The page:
Thursday, April 17, 2008

Motivation! It's the key to everything!

I'm taking a detour from the Indie list to bring you an announcement from my frustrated mind. Ready? Here it is.

A talented cast, sprinkled with eye candy, does not make up for a plot's lack of motivation.

Motivation is THE key to what characters think, do, fear. It's the reason they are who they are, and why they want what they want. Does anyone else think it goes without saying, you must research and find out what your character motivations are???

Goals - what characters want. Motivations - why do they want them, what makes them tick. Conflict - what is going to get in the way of them achieving this?

The big 3: Goals, Motivation, Conflict. (Also the title of Deb Dixon's useful book.)

I just went on IMDB. The #2 movie in the USA this past weekend was "Street Kings." The #7 movie was "Smart People." Ahem. In the midst of writer's block, a lack of other movies playing, and two free movie passes, I went to see them.

First, Street Kings, aka Elaine's stupid choice.

It seems every book and movie I pick up or see lately has great potential, but they fall through. Why is this? This movie even had Forest Whitaker and Hugh Laurie. Talented individuals. And Hugh Laurie also fits into the eye candy category. (Along w/Chris Evans, but he couldn't save the movie either.)

I'd be remiss if I didn't mention at least one good thing. They DID share some motivations toward the end of the movie, but truthfully, it was too late. Motivations are what help us identify with and care about a character's journey. If we don't learn their motivations until close to the end, we can't care all the way through.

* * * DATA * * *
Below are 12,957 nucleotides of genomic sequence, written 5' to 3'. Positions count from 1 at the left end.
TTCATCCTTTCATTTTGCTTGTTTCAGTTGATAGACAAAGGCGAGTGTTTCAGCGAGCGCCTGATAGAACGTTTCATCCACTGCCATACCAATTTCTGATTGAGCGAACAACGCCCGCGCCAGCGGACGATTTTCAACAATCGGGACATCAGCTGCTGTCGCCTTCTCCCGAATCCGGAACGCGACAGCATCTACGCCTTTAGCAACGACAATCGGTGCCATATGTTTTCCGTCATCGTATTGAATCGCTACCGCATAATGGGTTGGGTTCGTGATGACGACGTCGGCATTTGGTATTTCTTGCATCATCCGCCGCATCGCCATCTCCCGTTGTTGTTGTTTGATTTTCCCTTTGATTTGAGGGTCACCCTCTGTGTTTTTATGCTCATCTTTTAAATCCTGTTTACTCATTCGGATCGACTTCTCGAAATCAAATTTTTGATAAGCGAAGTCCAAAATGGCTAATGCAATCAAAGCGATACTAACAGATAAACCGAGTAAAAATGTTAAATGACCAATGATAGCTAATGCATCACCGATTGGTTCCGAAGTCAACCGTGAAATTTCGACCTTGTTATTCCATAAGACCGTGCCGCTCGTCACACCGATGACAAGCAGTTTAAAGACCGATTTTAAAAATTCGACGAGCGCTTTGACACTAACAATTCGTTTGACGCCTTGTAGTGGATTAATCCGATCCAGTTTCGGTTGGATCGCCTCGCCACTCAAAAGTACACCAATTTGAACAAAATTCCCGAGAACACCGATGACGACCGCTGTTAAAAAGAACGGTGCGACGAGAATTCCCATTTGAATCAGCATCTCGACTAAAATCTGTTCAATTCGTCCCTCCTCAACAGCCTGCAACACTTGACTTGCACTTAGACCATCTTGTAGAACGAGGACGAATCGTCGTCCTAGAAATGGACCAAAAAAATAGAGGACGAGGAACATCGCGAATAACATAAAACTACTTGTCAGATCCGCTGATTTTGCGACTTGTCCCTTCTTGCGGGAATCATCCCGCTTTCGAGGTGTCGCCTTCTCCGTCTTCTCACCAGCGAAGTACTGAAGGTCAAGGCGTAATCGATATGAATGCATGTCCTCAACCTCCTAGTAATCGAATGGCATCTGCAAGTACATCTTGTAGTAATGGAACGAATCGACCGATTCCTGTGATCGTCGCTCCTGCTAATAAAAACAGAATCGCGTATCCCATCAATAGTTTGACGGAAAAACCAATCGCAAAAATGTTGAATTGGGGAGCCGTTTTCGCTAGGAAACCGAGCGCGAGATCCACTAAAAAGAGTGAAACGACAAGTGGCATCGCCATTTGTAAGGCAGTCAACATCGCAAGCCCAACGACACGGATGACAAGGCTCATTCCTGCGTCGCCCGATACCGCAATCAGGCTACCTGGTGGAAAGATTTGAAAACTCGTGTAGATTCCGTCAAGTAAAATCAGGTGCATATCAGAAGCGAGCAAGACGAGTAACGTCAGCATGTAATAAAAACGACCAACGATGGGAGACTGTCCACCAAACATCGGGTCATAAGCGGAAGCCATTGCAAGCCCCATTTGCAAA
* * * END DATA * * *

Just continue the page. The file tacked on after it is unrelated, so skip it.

You can write a book or screenplay about pig farmers in outer space who love to go to the opera. (Okay, ridiculous example, but stick with me here...) But you must make their motivations REAL.

Second, Smart People.

This movie, despite the selfish angst by Dennis Quaid which is never really explained, had some snappy dialogue. Original stuff, rare in today's recycled world. But the motivation wasn't there. Or perhaps it's just because I expect a great deal when I pick up a book or see a movie.

Let's be honest, though. In today's world, a medical professional would demand the use of a condom before she sleeps with someone. Am I alone in this theory? I can understand someone not as knowledgeable, or a teenager too embarrassed to purchase them. But a medical professional??? That's cheating to forward a plot which isn't backed by real motivation.

Sometimes it's like walking a tightrope, because we also want our characters to have flaws so we can watch their transformation. But when a character does something so completely against who they are, it's unbelievable, it takes us out of the story, and in the end, it lessens the storyteller's credibility.

Motivation is key. And it helps characters become more real to the audience.

Soap box is getting plenty of attention. Guess I'll get off of it for now. Thx!

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